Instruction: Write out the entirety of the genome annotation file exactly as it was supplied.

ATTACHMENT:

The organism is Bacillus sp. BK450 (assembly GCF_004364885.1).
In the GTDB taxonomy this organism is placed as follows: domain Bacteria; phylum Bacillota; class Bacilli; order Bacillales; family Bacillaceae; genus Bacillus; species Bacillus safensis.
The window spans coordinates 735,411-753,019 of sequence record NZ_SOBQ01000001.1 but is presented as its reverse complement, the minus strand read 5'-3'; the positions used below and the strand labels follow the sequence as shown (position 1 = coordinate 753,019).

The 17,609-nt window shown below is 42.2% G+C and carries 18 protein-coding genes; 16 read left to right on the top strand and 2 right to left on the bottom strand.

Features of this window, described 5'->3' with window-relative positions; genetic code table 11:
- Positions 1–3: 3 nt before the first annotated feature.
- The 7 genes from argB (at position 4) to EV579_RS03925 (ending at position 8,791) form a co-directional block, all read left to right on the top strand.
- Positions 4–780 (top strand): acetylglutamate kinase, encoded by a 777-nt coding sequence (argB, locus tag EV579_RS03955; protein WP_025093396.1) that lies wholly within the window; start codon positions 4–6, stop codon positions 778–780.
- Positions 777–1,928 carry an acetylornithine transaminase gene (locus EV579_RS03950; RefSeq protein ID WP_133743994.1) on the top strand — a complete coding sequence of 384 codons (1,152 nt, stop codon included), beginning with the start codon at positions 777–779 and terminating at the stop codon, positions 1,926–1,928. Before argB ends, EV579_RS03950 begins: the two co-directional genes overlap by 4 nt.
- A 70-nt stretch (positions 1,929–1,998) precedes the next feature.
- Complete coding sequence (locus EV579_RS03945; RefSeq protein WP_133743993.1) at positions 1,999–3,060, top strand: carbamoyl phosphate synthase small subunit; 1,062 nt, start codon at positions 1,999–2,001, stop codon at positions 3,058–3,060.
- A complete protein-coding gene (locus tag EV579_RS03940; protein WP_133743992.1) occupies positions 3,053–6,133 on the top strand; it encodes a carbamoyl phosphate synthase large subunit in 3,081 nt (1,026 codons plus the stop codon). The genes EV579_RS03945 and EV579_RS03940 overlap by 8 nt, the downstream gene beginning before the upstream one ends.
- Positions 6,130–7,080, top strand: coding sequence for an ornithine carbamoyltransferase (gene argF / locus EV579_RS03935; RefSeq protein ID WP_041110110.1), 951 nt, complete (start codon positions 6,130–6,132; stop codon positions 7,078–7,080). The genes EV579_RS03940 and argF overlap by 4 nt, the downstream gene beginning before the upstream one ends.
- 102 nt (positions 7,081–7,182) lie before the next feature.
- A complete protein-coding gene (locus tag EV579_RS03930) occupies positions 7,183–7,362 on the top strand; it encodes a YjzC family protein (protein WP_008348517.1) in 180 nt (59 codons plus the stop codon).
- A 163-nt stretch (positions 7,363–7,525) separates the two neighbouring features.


The organism is Bacillus sp. BK450 (assembly GCF_004364885.1).
In the GTDB taxonomy this organism is placed as follows: domain Bacteria; phylum Bacillota; class Bacilli; order Bacillales; family Bacillaceae; genus Bacillus; species Bacillus safensis.
The window spans coordinates 735,411-753,019 of sequence record NZ_SOBQ01000001.1 but is presented as its reverse complement, the minus strand read 5'-3'; the positions used below and the strand labels follow the sequence as shown (position 1 = coordinate 753,019).

The 17,609-nt window shown below is 42.2% G+C and carries 18 protein-coding genes; 16 read left to right on the top strand and 2 right to left on the bottom strand.

Features of this window, described 5'->3' with window-relative positions; genetic code table 11:
- Positions 1–3: 3 nt before the first annotated feature.
- The 7 genes from argB (at position 4) to EV579_RS03925 (ending at position 8,791) form a co-directional block, all read left to right on the top strand.
- Positions 4–780 (top strand): acetylglutamate kinase, encoded by a 777-nt coding sequence (argB, locus tag EV579_RS03955; protein WP_025093396.1) that lies wholly within the window; start codon positions 4–6, stop codon positions 778–780.
- Positions 777–1,928 carry an acetylornithine transaminase gene (locus EV579_RS03950; RefSeq protein ID WP_133743994.1) on the top strand — a complete coding sequence of 384 codons (1,152 nt, stop codon included), beginning with the start codon at positions 777–779 and terminating at the stop codon, positions 1,926–1,928. Before argB ends, EV579_RS03950 begins: the two co-directional genes overlap by 4 nt.
- A 70-nt stretch (positions 1,929–1,998) precedes the next feature.
- Complete coding sequence (locus EV579_RS03945; RefSeq protein WP_133743993.1) at positions 1,999–3,060, top strand: carbamoyl phosphate synthase small subunit; 1,062 nt, start codon at positions 1,999–2,001, stop codon at positions 3,058–3,060.
- A complete protein-coding gene (locus tag EV579_RS03940; protein WP_133743992.1) occupies positions 3,053–6,133 on the top strand; it encodes a carbamoyl phosphate synthase large subunit in 3,081 nt (1,026 codons plus the stop codon). The genes EV579_RS03945 and EV579_RS03940 overlap by 8 nt, the downstream gene beginning before the upstream one ends.
- Positions 6,130–7,080, top strand: coding sequence for an ornithine carbamoyltransferase (gene argF / locus EV579_RS03935; RefSeq protein ID WP_041110110.1), 951 nt, complete (start codon positions 6,130–6,132; stop codon positions 7,078–7,080). The genes EV579_RS03940 and argF overlap by 4 nt, the downstream gene beginning before the upstream one ends.
- 102 nt (positions 7,081–7,182) lie before the next feature.
- A complete protein-coding gene (locus tag EV579_RS03930) occupies positions 7,183–7,362 on the top strand; it encodes a YjzC family protein (protein WP_008348517.1) in 180 nt (59 codons plus the stop codon).
- A 163-nt stretch (positions 7,363–7,525) separates the two neighbouring features.